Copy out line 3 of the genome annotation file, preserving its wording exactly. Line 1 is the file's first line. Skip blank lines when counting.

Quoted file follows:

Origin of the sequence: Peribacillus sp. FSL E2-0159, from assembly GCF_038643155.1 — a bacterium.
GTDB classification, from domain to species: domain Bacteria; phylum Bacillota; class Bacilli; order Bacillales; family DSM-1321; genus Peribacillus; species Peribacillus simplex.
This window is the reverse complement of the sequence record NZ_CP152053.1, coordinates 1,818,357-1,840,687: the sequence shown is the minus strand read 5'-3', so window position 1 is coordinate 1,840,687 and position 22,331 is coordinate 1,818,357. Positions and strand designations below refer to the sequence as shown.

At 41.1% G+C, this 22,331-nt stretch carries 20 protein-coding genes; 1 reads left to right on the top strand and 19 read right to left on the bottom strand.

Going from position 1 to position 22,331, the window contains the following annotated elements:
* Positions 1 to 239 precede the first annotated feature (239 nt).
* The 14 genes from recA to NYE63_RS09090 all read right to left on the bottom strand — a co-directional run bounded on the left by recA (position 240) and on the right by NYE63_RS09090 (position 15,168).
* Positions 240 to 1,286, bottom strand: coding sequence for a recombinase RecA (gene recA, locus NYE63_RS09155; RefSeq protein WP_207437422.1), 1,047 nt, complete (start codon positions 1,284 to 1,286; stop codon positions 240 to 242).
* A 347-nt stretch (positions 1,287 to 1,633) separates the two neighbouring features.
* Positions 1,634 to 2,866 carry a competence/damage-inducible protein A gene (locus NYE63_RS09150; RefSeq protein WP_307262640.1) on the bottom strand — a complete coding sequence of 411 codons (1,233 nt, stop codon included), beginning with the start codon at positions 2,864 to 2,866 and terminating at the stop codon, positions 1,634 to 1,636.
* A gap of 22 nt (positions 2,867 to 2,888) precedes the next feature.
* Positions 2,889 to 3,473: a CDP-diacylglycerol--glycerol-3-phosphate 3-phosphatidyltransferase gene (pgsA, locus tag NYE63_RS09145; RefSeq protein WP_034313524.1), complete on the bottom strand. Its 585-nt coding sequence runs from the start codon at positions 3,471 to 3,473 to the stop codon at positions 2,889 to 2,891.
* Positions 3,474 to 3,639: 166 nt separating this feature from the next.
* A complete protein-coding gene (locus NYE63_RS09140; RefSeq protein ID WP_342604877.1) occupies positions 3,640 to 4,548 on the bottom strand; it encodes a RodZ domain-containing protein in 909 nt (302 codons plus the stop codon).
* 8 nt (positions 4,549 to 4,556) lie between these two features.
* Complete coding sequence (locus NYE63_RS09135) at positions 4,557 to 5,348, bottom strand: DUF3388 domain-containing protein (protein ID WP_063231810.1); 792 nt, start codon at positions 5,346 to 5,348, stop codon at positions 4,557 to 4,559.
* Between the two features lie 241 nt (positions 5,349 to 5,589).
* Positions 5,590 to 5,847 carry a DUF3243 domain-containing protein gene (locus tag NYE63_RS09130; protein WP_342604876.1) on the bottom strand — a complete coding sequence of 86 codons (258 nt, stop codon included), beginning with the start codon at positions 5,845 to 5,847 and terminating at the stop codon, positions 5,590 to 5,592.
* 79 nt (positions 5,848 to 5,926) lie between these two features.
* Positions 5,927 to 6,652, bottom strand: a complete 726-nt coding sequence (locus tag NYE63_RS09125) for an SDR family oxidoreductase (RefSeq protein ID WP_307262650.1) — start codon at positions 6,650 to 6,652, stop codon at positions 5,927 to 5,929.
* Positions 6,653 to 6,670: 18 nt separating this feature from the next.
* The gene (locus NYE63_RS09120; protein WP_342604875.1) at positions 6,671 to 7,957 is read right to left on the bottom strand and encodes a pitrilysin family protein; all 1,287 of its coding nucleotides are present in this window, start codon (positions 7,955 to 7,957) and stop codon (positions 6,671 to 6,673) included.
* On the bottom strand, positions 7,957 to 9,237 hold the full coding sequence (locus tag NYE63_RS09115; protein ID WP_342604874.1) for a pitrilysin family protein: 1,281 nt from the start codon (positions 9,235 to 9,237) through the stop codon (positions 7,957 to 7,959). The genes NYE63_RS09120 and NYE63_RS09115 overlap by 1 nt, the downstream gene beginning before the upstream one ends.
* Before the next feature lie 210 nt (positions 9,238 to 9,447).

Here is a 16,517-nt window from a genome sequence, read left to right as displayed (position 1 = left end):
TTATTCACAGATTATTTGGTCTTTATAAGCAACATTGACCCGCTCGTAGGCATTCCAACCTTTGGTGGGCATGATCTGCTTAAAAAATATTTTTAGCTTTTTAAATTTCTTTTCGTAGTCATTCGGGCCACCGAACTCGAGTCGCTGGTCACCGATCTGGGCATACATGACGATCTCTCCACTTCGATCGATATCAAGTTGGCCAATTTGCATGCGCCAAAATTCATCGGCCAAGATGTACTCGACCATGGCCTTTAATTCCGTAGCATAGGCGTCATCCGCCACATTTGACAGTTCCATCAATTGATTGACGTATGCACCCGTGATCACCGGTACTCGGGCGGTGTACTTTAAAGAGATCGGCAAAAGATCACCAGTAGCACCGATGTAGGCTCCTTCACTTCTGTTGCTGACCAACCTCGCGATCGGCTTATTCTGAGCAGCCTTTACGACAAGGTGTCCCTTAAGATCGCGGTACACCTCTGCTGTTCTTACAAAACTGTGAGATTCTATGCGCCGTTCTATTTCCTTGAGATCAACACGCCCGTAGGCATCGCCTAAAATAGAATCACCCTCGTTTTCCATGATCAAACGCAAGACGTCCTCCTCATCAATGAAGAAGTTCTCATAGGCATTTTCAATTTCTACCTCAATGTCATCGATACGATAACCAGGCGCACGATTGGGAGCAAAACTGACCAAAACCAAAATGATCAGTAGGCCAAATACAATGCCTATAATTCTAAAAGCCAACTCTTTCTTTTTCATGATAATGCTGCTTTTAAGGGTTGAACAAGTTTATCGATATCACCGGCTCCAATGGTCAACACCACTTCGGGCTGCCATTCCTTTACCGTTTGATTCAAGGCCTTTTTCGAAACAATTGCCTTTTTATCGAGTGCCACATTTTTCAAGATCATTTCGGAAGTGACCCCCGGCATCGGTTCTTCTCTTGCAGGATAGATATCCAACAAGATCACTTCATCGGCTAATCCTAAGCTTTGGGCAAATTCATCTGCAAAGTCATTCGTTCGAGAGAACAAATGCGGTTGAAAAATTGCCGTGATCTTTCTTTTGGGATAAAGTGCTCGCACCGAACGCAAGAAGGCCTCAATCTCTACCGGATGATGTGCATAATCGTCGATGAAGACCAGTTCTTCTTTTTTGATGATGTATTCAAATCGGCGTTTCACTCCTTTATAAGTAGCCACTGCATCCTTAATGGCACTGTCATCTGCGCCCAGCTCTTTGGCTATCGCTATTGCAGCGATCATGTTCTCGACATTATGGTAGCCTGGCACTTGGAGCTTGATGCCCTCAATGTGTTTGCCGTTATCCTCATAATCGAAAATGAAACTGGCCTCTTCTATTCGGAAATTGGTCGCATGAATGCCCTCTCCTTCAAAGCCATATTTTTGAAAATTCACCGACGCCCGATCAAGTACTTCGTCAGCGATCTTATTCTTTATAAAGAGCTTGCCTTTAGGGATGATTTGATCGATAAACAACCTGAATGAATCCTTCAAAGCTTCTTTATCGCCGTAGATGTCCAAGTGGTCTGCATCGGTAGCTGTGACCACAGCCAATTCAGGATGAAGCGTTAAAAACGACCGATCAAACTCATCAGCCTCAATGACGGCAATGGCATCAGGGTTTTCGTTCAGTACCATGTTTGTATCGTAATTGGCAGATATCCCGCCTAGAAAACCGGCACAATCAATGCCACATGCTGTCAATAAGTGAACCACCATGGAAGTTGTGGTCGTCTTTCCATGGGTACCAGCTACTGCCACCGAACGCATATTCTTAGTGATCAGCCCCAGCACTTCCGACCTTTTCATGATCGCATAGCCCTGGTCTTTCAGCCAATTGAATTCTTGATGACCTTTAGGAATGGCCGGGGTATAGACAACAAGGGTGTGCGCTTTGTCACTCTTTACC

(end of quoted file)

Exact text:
This window is the reverse complement of the sequence record NZ_CP152053.1, coordinates 1,818,357-1,840,687: the sequence shown is the minus strand read 5'-3', so window position 1 is coordinate 1,840,687 and position 22,331 is coordinate 1,818,357. Positions and strand designations below refer to the sequence as shown.